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'Stop stacking the odds against resits'

Why the sector must overcome bureaucracy and unburden young learners who need extra help

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Why the sector must overcome bureaucracy and unburden young learners who need extra help

“Welcome to college. Lovely to have you. Here is your course booklet. Oh, also, did someone talk to you about GCSE resits? Yes, the same exam you sat in school. Oh, no one talked to you about that? Well, I am sure it will be fine.”

I imagine this conversation, or what is likely a more helpful version of it, takes place at many FE colleges around the country at the beginning of term.

I see the reasoning behind the resit policy. I get that every young person should have the opportunity to obtain a prestigious qualification that carries significant weight with employers, universities and other training organisations.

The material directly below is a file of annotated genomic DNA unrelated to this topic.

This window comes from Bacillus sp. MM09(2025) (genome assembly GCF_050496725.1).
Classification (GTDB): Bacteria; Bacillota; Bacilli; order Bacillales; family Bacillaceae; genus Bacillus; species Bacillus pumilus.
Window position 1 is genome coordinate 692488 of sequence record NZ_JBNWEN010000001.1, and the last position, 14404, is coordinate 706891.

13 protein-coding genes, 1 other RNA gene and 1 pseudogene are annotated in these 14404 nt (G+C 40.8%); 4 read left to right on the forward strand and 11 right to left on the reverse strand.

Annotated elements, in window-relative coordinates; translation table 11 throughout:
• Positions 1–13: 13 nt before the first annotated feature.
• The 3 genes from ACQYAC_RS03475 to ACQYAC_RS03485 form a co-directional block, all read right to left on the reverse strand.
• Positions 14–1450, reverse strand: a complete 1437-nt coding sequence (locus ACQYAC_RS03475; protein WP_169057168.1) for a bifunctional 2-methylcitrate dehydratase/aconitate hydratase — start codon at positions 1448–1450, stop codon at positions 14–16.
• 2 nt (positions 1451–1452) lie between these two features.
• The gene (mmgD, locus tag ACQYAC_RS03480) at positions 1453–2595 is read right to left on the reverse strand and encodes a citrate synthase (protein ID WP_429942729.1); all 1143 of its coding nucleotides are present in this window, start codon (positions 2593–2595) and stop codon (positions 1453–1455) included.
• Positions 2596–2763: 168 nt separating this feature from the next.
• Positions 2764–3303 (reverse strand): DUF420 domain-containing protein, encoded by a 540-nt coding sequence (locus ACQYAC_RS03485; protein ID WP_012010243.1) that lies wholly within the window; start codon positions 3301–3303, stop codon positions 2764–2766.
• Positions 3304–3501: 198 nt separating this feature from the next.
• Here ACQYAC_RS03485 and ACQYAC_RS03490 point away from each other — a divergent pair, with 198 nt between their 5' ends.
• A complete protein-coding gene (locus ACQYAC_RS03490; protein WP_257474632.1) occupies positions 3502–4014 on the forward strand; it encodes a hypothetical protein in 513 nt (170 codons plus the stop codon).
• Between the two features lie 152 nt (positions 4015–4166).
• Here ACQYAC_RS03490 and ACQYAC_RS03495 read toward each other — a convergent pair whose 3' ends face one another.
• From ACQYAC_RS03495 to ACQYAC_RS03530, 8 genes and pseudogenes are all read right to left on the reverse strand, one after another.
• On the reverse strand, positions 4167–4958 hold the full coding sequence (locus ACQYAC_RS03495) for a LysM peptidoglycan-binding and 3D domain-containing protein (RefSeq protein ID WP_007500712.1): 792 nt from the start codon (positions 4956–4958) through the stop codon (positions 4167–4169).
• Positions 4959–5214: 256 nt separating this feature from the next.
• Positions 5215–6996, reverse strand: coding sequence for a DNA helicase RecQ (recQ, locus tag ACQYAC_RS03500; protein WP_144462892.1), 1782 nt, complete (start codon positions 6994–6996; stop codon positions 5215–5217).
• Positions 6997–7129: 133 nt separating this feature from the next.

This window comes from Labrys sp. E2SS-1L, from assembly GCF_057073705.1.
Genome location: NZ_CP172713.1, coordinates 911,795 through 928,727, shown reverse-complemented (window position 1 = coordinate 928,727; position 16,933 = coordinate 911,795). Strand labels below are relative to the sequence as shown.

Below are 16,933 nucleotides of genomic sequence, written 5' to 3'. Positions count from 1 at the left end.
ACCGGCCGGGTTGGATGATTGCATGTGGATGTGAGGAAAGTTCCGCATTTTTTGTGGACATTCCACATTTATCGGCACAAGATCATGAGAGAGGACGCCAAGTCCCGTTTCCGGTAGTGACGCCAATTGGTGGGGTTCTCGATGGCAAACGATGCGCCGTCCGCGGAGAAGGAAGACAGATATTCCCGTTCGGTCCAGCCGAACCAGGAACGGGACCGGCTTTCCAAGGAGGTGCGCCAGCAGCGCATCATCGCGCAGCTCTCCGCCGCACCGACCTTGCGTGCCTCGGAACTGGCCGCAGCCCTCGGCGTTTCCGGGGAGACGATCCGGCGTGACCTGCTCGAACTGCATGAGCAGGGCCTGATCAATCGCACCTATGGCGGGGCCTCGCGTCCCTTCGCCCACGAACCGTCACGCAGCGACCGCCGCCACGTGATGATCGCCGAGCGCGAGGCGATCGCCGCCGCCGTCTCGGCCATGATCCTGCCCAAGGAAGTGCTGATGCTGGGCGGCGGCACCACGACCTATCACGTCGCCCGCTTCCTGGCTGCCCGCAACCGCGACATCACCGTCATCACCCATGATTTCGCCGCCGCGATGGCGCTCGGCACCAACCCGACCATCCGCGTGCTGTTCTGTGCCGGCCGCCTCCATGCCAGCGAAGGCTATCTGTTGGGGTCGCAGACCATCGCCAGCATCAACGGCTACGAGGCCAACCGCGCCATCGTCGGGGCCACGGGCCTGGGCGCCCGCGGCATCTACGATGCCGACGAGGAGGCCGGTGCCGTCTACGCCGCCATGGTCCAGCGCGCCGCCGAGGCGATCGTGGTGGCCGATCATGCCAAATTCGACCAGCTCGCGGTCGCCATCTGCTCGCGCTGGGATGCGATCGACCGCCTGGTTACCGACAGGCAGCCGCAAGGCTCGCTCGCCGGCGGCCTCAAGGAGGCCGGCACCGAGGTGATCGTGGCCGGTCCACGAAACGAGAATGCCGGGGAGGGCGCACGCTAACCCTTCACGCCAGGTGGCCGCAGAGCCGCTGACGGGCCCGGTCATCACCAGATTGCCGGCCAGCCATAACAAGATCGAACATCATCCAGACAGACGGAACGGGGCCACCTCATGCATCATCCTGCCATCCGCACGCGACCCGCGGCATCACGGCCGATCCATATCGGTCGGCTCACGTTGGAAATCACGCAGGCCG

But consider the group that is at the heart of our piece this week on access arrangements. Consider having struggled with exams your entire school life. The relief you would feel at finally leaving and starting a new chapter in further education, following your interests and focusing on strengths and talents that will open the door towards a successful career. And then you arrive at college, only to find the exam you failed at school has followed you there.

Now add to that the fact that what hasn’t followed you to college, sadly, is the case you had made for additional support needs and deserved extra time.

The place that was going to signify a new start and a great wealth of opportunities has suddenly become daunting and scary. The odds are now stacked against you. Again.

We must be able to do better. Surely, if a young person has demonstrated they need extra support in an exam, at the very least, someone will be able to print off an official piece of paper showing that.

Someone must be able to pick up the phone to another awarding organisation and take this particular burden off a young learner who is already facing a massive mountain to climb. It is mindless bureaucracy, nothing more. We can’t allow it to challenge further our already challenged students.



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